By Tim Barker, Editorial Contributor
The first sign that Dan Hosmer’s hobby could be a threat to his life appeared as a tingling skin rash after one of his scuba dives. Having taken up diving nearly two decades earlier, he was well aware of the threat presented by decompression sickness, more commonly known as the bends.
The condition is caused by rapid changes in pressure that force nitrogen gas bubbles into the bloodstream. It can happen to those who fly but is most common among divers – particularly those who ascend too quickly from a deep dive. Among the complications are joint pain, numbness, paralysis, stroke and even death.
For Hosmer, the tingly rash that eventually would send him to cardiac specialists at Bayfront Health St. Petersburg was a symptom of skin bends, which often disappears within hours. He worried over the rash but figured he’d be safe if he took more care with decompression.
That worked for a while. Until the day he rose from a dive, unable to move his legs. The gas bubbles had emerged around Hosmer’s spine, crippling him for half an hour. The terrifying incident happened 20 miles from shore, prompting a call to the U.S. Coast Guard.
“It completely put me down,” Hosmer says. “It was scary, and I was in lots of pain. I was completely immobilized.”
An Unexpected Twist
He was airlifted to a facility with a decompression chamber and advised not to dive again. But Hosmer found it impossible to turn his back on his passion. Soon after, he resumed diving and had another health scare, blowing out his eardrums and developing vertigo. He was told he ascended too quickly from his dive and may have suffered a stroke. His chances of recovering were slim.
Hosmer wanted a second opinion, so he turned to Bayfront Health St. Petersburg, where he connected with a doctor who shares his passion for diving.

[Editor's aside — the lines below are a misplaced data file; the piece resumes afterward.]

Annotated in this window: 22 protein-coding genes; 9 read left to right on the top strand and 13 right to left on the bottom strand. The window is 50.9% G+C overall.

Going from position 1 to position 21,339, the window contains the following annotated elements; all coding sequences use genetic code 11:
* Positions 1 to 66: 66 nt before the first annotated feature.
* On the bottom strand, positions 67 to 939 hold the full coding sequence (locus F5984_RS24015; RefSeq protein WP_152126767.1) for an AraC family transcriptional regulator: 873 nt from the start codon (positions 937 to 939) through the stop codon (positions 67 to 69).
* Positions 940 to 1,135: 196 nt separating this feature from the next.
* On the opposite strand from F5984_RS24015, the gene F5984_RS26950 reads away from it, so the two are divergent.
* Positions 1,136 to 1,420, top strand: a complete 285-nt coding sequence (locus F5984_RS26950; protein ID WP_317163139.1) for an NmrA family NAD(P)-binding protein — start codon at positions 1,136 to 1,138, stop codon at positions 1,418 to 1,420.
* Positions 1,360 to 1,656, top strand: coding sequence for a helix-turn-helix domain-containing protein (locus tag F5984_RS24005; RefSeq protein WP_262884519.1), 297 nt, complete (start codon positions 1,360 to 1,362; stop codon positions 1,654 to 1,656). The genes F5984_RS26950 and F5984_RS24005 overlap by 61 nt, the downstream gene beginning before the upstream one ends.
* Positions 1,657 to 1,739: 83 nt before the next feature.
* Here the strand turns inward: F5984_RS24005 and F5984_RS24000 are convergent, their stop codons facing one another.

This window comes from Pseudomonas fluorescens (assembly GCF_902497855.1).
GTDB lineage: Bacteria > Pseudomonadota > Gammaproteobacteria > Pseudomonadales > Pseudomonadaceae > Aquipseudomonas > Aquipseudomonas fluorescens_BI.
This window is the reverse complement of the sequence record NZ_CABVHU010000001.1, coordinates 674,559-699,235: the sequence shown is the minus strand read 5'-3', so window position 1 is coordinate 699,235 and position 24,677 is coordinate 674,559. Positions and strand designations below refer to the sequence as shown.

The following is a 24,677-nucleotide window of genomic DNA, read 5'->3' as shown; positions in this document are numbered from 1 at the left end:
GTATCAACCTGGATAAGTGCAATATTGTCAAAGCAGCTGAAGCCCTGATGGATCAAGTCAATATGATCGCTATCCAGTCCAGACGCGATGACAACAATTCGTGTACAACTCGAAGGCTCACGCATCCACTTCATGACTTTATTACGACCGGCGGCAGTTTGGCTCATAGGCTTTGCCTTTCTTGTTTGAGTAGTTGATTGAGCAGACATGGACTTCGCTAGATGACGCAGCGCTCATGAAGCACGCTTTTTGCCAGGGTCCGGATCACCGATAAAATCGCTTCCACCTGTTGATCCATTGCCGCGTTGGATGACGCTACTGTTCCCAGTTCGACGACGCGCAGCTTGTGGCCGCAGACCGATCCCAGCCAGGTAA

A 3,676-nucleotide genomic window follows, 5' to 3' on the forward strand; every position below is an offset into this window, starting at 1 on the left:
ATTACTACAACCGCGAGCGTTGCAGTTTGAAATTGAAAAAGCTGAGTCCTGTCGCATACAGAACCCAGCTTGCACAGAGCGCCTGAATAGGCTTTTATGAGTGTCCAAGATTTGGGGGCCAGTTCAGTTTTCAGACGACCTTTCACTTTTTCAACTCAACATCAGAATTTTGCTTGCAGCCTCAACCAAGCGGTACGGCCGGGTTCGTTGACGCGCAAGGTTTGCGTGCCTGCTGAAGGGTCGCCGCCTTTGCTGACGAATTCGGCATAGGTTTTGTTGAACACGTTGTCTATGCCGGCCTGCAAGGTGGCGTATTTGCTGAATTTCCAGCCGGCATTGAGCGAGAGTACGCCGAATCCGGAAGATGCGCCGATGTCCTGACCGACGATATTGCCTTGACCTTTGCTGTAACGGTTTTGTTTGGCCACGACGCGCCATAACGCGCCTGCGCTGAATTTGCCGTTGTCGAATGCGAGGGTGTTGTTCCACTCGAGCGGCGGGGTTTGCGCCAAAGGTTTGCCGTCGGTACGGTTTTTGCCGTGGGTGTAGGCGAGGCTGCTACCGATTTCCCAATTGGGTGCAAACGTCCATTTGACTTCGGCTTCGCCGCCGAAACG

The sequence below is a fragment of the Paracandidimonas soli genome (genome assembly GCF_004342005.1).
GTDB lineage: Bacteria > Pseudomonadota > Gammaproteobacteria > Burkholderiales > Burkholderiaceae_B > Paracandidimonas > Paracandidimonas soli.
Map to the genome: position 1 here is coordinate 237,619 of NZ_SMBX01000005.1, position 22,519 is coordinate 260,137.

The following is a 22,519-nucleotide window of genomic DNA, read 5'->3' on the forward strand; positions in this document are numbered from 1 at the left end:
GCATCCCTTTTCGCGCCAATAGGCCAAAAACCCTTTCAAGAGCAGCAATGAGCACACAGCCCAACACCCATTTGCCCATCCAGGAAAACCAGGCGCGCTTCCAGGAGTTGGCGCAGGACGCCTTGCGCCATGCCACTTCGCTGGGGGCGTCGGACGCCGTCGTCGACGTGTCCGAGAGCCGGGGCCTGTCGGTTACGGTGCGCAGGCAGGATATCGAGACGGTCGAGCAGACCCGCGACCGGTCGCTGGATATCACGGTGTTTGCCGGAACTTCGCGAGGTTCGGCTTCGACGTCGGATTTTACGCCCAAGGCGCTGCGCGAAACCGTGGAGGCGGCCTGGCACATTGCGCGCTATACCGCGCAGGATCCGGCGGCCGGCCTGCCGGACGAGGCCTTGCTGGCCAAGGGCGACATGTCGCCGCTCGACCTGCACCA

Dr. Trina Espinola is an ear, nose and throat specialist who happens to a member of the Divers Alert Network, which works to improve diving safety. When Hosmer learned of their mutual interest, he hoped that Dr. Espinola, now the hospital’s chief medical officer, would be able to solve his problems. To his surprise, the evaluation uncovered a potential heart problem.
Root of the Problem
The diagnosis shifted him to the care of heart specialists at Bayfront Health St. Petersburg, where cardiovascular tests, including an EKG, revealed an abnormal opening in his heart’s pumping chambers. The ventricular septal defect is essentially a hole in the heart that typically closes shortly after birth. The defect occurs in roughly 25 percent of the population, though most people never know they have it.
In Hosmer’s case, this small hole was the root of his diving problems and needed to be closed through a procedure known as patent foramen ovale closure. Board-certified cardiologists Dr. Ravi Korabathina and Dr. Dan Masvidal performed the surgery.
Hosmer was apprehensive about the procedure, but trust in his physicians gave him confidence.
“I’ve been through so much. I was kind of scared of the procedure for my kids’ sake and everything else,” he says. “But I have to say, after I got done with Dr. Korabathina, he put my mind at ease. He nailed it.”
Following the August 2020 surgery, Hosmer has made a full recovery and is returning to the water. He attributes his good fortune to the dedication shown by the team at Bayfront Health St. Petersburg.
“Everybody across the board – they went above and beyond to figure out what was going on and make me feel comfortable,” Hosmer says.
The experience also has given him a new outlook on diving and the importance of taking things slowly to ensure his safety. With two teenage children to care for, he’s striving to be a strong father and role model both in and out of the water.
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